City resident seeks reelection for second time, emphasizes responsible urban development
Ann Arbor resident David Silkworth filed a petition Tuesday afternoon to run for City Council in the August primary. Silkworth will face incumbent Chip Smith (D–Ward 5), who will be seeking his second term on the council.
Smith and Chuck Warpehoski (D) are the current sitting City Council members for Ward 5 on the city’s northwest side. Warpehoski defeated Silkworth in the November election, garnering 74 percent of the vote with 9,681 votes.
Silkworth has lived in Ann Arbor since attending college at the University of Michigan, and currently works as an insurance claims representative for households and businesses. He began attending City Council meetings last year, and developed a budding interest in local politics.
Silkworth began collecting signatures to run as a Democrat in the November 2016 City Council election, but ultimately decided to run as an independent. This August, Silkworth will run as a Democrat.
In an email interview, Silkworth explained he has always been a Democrat, but the particular issues of November’s elections prompted him to run as an independent.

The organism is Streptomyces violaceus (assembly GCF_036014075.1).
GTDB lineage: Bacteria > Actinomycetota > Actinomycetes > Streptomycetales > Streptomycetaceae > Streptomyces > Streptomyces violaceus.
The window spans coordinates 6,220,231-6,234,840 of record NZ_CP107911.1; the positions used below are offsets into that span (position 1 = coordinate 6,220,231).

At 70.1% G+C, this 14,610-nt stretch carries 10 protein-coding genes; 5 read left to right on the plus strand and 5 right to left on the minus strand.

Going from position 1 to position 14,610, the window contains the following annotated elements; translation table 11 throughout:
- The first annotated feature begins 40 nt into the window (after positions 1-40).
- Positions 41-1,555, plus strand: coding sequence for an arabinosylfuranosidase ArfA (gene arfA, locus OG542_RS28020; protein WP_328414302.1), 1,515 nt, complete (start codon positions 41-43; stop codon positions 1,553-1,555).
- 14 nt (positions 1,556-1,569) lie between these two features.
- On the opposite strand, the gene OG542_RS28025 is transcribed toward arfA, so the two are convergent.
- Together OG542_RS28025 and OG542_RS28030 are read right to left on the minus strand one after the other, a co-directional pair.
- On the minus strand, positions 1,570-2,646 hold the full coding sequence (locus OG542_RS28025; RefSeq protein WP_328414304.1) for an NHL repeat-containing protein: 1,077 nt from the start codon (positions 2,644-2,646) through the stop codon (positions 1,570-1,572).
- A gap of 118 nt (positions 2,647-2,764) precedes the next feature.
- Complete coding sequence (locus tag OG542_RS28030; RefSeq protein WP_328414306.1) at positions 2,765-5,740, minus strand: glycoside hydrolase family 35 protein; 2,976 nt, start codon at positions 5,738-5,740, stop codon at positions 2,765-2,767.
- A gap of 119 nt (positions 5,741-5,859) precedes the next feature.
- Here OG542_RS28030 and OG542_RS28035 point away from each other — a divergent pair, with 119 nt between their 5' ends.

“I am running as a Democrat because I am one, and I've always been a Democrat,” Silkworth said. “I ran as an independent candidate during the last general election because our community was facing a lot of really important issues, and I thought that at least one of the candidates in my ward should put people first.”
Silkworth is running on many similar points to last November, focusing on public engagement and development projects that maintain the character of Ann Arbor neighborhoods.
“Our community is still facing a lot of really important issues including the Library Lot and people’s right to participate in the decision for how it will be developed, the rate and scale of development, zoning, pedestrian safety especially around our schools,” he said.
In the past, Silkworth has been highly critical of what he deems a pro-development imbalance on the current council.
“I think that we can have responsible development that will grow our community without destroying what people have worked so hard to build,” he said. “Development can be done in a way that does not harm our neighborhoods, devalue our existing assets or cause hardships to our community.
Silkworth also believes the council needs to be more transparent when it comes to development decisions like the Library Lot.
Last year, Councilmember Jack Eaton (D–Ward 4) proposed letting the public vote on the zoning of the city-owned Library Lot on Fifth Avenue and Liberty Street, but the current City Council, including Warpehoski, voted the measure down.
“Our city government needs to be transparent about all of the issues, and they need to seek broad public engagement so that we can give people an opportunity to be a part of the decision-making process while there is still time to make a difference in the outcome on important issues,” Silkworth said.